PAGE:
Security Cameras Viewed Over Internet

You can't be in two places at one time. But most of us wish we could. One man's coming close with new technology that helps keep his business safer.  Savannah auto retailer Mark Grainger is responsible for millions of dollars in inventory at locations on opposite sides of town. While working at his Chatham Parkway location, he can check in on his other store as well, thanks to the internet.

"The cameras that we have here enable me to be in two places at once," he said, referring to nine stand-looking security cameras at his Victory Drive location; but instead of displaying on a television at the site and being stored on tape, Grainger can look at live and archived images online from across town.

"There is no video tape, it's all stored digitally on a hard drive," explained Mike Cates of Remote Technology, the company that installed the system. "I believe this unit has a 320 gig hard drive. Gives him about 30 days of storage."

And it's not just for big businesses. "We have for instance Lamas Cleaners in Hinesville," said Cates. "The guy lives on Wilmington Island, but he monitors his cleaning service in Hinesville via a product just like this, over the internet."

The system is really about crime deterrence, especially long after the staff has gone for the day. There's an off-site security center that also uses the internet to monitor these cameras any time day or night. And if they're not watching at the moment, they will be as soon as you break an infrared security perimeter that surrounds the lot at night.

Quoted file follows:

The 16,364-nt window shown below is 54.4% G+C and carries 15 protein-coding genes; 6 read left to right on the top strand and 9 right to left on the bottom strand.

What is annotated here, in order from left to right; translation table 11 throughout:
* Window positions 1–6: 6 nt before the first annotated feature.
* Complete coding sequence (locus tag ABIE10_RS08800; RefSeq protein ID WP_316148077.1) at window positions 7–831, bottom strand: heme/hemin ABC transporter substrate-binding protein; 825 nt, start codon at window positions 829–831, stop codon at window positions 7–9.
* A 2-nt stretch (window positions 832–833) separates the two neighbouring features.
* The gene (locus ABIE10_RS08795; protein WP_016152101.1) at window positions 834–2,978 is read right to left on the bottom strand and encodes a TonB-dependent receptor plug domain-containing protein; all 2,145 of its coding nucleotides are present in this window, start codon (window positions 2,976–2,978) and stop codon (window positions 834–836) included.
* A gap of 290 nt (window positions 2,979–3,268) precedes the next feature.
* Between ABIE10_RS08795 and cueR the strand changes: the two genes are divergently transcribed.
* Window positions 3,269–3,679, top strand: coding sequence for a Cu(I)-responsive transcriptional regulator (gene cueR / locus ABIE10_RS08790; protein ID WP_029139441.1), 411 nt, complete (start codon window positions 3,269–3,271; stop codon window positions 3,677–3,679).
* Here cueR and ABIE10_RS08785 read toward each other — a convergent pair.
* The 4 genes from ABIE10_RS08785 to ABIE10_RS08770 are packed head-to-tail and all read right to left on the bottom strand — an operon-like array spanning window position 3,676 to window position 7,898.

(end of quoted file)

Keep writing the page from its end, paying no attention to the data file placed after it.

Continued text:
When you do, a recording, in Grainger's voice, comes over loudspeakers. "Thank you for visiting Grainger Subaru. We're sorry we're closed, but feel free to look around. For your protection and safety, please be advised that our lot is monitored by surveillance cameras."

Though this system is a costlier to employ than more traditional surveillance, Grainger says its security and convenience are worth it. "The only thing I can tell you is if they want to come on my lot and steal a car off my lot, just smile," he said. "Cause we're taking your picture."

Even though this system uses the internet, it's not public. But users with the right software and password can access it from just about anywhere, so even if Grainger's out of town, he can check up on his business. To learn more about this and related systems, visit Remote Technology's site.

Reported by: Charles Gray,